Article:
The U.N. Food and Agriculture Organization (FAO) recently announced that they will launch a plan in the next year to reduce the impact of food and agriculture systems on the environment. The news came during the U.N. Climate Change Conference (COP27) in Sharm El-Sheikh, Egypt.
The plan, which the FAO aims to publish at COP28, is intended to lower global greenhouse gas emissions from food and agriculture systems, according to Zitouni Ould-Dada, Deputy Director in the Climate and Environment Division at the FAO. Doing so will help the world achieve its goal to limit the average rise in global temperatures to 1.5 °C.
In June 2022 more than 40 investor groups released a letter calling on the FAO to develop a roadmap to support the transition to more sustainable global food systems by 2050. The Coalition of investors, led by the FAIRR Initiative, represents a combined US$18 trillion in assets.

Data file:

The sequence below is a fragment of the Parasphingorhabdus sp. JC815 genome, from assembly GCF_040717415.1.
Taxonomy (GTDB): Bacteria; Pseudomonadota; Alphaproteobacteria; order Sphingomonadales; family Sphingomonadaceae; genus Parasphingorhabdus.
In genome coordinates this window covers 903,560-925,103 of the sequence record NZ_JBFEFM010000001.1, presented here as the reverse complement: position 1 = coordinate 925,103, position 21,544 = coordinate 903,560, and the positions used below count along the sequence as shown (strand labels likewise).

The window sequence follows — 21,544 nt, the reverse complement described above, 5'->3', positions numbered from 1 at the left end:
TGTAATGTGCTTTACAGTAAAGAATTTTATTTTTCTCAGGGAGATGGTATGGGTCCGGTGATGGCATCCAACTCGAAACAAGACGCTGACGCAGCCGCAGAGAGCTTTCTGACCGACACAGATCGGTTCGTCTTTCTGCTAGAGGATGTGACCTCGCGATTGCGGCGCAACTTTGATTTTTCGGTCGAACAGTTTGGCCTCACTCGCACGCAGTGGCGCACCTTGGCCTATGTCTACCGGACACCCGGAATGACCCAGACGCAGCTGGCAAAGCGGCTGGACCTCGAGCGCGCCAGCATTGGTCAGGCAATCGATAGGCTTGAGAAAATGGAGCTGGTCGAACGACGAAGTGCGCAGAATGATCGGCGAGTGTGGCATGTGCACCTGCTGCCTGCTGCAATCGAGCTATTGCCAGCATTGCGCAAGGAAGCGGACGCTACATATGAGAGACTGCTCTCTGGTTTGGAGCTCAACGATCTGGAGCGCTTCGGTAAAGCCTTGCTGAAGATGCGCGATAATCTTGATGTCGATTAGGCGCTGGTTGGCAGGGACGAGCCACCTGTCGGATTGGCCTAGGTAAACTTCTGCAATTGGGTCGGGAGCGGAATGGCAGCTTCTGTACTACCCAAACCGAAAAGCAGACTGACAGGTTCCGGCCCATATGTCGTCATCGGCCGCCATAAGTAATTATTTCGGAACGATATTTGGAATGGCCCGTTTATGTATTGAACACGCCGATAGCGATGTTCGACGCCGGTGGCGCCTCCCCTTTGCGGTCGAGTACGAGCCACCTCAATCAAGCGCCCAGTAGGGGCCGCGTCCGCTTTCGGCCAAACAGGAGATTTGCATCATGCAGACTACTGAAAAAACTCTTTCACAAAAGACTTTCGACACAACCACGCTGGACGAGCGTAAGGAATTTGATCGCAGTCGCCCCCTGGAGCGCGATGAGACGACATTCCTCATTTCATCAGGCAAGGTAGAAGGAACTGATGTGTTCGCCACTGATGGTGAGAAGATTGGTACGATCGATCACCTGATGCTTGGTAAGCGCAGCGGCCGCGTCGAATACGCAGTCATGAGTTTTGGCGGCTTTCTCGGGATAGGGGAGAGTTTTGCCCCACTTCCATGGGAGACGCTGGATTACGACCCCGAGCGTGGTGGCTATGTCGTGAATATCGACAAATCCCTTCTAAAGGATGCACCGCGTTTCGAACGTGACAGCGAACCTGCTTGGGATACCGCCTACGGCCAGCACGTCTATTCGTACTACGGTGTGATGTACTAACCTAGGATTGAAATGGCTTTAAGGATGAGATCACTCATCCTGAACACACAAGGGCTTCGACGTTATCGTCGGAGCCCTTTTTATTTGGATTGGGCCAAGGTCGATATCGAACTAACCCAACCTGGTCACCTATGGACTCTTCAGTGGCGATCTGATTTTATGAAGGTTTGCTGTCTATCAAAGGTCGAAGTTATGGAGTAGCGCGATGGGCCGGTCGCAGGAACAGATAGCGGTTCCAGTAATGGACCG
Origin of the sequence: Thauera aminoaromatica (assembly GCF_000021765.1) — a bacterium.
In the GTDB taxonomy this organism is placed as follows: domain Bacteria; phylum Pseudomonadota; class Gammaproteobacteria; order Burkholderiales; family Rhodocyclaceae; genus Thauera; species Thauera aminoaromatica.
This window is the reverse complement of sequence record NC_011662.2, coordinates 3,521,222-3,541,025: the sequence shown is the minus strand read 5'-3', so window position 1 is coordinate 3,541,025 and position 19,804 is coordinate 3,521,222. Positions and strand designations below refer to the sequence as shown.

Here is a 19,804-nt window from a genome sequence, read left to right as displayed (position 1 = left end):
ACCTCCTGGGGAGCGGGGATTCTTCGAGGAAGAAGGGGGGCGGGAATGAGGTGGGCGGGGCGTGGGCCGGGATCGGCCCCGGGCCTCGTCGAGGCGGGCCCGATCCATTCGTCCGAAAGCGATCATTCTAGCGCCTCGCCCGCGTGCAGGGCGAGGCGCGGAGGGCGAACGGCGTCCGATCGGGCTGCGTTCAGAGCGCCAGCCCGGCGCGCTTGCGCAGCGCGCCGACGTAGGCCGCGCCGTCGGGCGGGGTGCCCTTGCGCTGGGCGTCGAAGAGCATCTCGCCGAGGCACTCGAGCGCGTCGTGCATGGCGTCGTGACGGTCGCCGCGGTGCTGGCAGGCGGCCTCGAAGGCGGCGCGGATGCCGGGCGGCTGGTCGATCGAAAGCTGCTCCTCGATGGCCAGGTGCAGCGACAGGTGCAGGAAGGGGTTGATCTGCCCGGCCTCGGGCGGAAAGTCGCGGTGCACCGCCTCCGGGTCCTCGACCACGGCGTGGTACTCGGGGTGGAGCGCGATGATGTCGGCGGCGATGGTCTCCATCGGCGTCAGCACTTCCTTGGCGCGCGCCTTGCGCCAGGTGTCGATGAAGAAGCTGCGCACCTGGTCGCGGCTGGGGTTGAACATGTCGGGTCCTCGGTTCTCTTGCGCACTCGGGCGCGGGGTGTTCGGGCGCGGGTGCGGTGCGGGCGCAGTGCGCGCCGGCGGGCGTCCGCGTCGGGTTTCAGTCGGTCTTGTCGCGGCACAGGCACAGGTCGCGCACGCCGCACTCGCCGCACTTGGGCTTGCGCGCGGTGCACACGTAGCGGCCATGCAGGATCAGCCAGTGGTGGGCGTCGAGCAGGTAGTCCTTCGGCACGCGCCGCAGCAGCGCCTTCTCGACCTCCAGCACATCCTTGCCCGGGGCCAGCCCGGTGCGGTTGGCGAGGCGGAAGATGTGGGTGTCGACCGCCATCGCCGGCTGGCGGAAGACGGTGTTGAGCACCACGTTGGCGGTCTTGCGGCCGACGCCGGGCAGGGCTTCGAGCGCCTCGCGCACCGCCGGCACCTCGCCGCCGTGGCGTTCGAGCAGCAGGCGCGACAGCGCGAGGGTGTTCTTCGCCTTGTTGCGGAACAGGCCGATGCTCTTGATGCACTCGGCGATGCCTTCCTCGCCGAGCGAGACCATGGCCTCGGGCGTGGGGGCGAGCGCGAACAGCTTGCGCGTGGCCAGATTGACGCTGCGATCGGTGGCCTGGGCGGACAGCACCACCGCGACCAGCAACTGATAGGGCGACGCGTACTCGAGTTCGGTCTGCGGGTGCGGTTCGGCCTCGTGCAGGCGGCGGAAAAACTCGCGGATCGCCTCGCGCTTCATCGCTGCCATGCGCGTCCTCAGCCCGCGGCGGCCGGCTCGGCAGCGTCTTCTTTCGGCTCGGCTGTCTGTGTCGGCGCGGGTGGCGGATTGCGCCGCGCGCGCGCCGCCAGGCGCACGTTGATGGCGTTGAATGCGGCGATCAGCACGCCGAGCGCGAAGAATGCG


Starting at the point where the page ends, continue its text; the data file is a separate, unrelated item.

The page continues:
Ould-Dada says that the energy sector has “clear roadmaps” which attract investors to drive change. While food and agriculture systems are responsible for one third of global greenhouse gas (GHG) emissions, they lack comparable plans.
“I don’t think we value the food enough,” says Ould-Dada. “We don’t value the soil enough. We don’t value the ecosystems in general enough.”
But for the first time, this year’s COP features multiple food and agriculture pavilions. And the news from Ould-Dada is further evidence that things are beginning to change.
“We welcome the FAO’s commitment to producing a roadmap for food and agriculture which will provide much needed clarity to both companies and investors, which will allow companies to plan for the transition and investors to assess investment risk and opportunities,” says Jeremy Coller, Founder of FAIRR. “It’s a huge challenge and investors will be looking for the roadmap to include clear guidance on methane emission limits, halting deforestation, scaling up alternative protein production, and support to ensure a just transition for farmers.”
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Photo courtesy of Priscilla du Preez, Unsplash